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Additional Information
ISBN: 9781949641011
Pages: 174
Size: 4.5 x 7
Publication Date: May 12, 2020
Distributed By: Publishers Group West
Jazmina Barrera was born in Mexico City in 1988. She was a fellow at the Foundation for Mexican Letters. Her book of essays Cuerpo extraño (Foreign Body) was awarded the Latin American Voices prize from Literal Publishing in 2013. She has published her work in various print and digital media, such as Nexos, Este País, Dossier, Vice, El Malpensante, Letras Libres and Tierra Adentro. She has a Master's Degree in Creative Writing in Spanish from New York University, which she completed with the support of a Fulbright grant. She was a grantee of the Young Creators program at FONCA. She is editor and co-founder of Ediciones Antílope. She lives in Mexico City.
Christina MacSweeney received the 2016 Valle Inclan prize for her translation of Valeria Luiselli's The Story of My Teeth, and Among Strange Victims(Daniel Saldaña París) was a finalist in the 2017 Best Translated Book Award. Among  the other authors she has translated are: Elvira Navarro (A Working Woman), Verónica Gerber Bicecci (Empty Set; Palabras migrantes/Migrant Words), and Julián Herbert (Tomb Song; The House of the Pain of Others). She is currently working on a second novel by Daniel Saldaña París and her translations of short story collection by  Elvira Navarro and Julián Herbert will be published in 2020.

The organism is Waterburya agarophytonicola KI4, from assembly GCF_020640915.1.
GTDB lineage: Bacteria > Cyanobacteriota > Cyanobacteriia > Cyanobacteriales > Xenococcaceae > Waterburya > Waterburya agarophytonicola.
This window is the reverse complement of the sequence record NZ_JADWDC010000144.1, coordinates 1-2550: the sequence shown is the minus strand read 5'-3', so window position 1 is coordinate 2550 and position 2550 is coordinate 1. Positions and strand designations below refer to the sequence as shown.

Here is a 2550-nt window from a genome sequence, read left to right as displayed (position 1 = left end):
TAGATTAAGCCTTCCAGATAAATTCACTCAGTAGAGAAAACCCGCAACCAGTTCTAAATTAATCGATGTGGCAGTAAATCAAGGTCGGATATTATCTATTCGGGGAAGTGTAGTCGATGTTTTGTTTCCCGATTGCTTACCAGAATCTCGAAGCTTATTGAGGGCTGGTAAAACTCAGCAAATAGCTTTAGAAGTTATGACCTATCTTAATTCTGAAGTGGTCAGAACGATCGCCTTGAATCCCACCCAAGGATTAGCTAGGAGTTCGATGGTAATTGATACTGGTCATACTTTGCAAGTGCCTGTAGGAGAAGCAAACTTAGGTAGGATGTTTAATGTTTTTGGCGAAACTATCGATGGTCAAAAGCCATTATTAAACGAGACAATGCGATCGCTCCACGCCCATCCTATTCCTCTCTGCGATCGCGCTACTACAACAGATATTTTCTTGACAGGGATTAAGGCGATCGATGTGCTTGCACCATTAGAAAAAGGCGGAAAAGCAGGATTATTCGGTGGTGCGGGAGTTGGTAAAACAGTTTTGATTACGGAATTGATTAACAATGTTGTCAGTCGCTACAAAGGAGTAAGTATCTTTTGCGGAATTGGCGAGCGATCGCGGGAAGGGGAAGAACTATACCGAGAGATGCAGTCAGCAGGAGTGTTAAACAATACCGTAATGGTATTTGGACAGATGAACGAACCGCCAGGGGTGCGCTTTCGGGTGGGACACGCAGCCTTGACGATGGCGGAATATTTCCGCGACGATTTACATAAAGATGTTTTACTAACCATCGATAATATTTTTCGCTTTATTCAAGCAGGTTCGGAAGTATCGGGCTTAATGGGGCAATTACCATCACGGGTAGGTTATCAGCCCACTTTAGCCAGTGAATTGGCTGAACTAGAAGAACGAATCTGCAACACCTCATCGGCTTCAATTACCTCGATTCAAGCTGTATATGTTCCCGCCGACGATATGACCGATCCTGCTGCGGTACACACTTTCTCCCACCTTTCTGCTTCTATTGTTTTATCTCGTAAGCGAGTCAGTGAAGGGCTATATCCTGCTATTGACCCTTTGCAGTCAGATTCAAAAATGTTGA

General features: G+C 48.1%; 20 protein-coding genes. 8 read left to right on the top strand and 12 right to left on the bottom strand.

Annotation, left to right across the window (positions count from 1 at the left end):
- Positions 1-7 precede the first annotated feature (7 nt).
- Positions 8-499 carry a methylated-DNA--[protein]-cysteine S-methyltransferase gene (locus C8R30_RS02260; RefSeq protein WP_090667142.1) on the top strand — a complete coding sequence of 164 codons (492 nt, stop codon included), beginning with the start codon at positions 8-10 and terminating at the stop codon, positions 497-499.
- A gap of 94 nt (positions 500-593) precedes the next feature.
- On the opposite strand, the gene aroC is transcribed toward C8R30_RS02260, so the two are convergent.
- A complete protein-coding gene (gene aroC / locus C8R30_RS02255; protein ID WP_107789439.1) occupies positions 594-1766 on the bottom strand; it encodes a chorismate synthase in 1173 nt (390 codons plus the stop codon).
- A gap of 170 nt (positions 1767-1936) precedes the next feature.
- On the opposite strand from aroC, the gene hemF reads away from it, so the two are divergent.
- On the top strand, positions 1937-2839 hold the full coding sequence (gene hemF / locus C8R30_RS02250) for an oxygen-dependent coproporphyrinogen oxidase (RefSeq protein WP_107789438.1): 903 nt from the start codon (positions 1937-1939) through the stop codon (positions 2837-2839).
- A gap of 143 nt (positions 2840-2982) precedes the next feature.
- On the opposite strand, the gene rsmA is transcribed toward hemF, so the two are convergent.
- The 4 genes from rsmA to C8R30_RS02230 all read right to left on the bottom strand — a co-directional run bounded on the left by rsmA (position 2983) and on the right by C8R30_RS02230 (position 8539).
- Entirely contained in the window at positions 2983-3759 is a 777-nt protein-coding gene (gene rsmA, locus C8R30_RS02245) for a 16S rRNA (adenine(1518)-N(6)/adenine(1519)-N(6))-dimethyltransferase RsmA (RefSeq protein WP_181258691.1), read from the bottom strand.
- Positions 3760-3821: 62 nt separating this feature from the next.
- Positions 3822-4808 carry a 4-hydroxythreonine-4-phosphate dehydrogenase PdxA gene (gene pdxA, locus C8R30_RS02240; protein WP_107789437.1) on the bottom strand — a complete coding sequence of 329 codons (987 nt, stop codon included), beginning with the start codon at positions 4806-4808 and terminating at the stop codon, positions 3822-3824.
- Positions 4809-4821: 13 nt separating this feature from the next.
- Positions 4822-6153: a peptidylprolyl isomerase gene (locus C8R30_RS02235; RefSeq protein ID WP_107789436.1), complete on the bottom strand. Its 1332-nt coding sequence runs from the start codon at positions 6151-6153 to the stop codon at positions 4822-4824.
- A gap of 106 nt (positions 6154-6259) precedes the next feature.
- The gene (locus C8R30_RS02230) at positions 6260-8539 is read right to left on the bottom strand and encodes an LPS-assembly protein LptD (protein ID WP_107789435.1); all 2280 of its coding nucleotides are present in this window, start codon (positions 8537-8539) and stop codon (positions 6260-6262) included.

On Lighthouses

by Jazmina Barrera
Translated from Spanish by
Christina MacSweeney
$19.95

“To read Jazmina Barrera’s extraordinary book is to find a little lighthouse inside yourself, one that will go on emitting a roaming, yearning, beckoning, consoling loveliness.”—Francisco Goldman, author of Say Her Name

“Like a bowerbird constructing its nest, Jazmina Barrera collects microhistories about the hypnotic, geometric light emitted by lighthouses; but when she finds and listens to these histories in the dark intervals, she is a bat hanging upside down in the tower of memory.” —Verónica Gerber Bicecci, author of Empty Set

“After spending sufficient time inside a lighthouse, who wouldn’t begin to hear a song in the sound of the machinery, a voice in the wind or the waves?”

Far from home, in the confines of a dim New York apartment where the oppressive skyscrapers further isolate her, Jazmina Barrera offers a tour of her lighthouses—those structures whose message is “first and foremost, that human beings are here.”

Starting with Robert Louis Stevenson’s grandfather, an engineer charged with illuminating the Scottish coastline, On Lighthouses artfully examines lighthouses from the Spanish to the Oregon coasts and those in the works of Virginia Woolf, Edgar Allan Poe, Ingmar Bergman, and many others.